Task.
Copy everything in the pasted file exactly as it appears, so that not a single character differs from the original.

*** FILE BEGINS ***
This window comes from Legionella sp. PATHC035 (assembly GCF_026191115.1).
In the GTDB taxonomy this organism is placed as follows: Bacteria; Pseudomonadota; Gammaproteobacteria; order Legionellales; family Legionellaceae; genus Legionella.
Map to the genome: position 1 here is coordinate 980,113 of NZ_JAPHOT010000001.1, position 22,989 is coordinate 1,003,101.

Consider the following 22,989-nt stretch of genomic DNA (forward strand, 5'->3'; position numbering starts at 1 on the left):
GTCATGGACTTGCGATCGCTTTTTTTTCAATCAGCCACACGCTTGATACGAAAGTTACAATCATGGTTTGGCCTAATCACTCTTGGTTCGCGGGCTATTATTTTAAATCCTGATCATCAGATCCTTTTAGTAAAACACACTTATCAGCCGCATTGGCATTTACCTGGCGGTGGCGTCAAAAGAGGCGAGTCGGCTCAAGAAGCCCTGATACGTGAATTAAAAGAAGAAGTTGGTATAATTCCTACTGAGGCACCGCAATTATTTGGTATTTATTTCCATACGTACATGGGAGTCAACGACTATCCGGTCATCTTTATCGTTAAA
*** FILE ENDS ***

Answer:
This window comes from Legionella sp. PATHC035 (assembly GCF_026191115.1).
In the GTDB taxonomy this organism is placed as follows: Bacteria; Pseudomonadota; Gammaproteobacteria; order Legionellales; family Legionellaceae; genus Legionella.
Map to the genome: position 1 here is coordinate 980,113 of NZ_JAPHOT010000001.1, position 22,989 is coordinate 1,003,101.

Consider the following 22,989-nt stretch of genomic DNA (forward strand, 5'->3'; position numbering starts at 1 on the left):
GTCATGGACTTGCGATCGCTTTTTTTTCAATCAGCCACACGCTTGATACGAAAGTTACAATCATGGTTTGGCCTAATCACTCTTGGTTCGCGGGCTATTATTTTAAATCCTGATCATCAGATCCTTTTAGTAAAACACACTTATCAGCCGCATTGGCATTTACCTGGCGGTGGCGTCAAAAGAGGCGAGTCGGCTCAAGAAGCCCTGATACGTGAATTAAAAGAAGAAGTTGGTATAATTCCTACTGAGGCACCGCAATTATTTGGTATTTATTTCCATACGTACATGGGAGTCAACGACTATCCGGTCATCTTTATCGTTAAA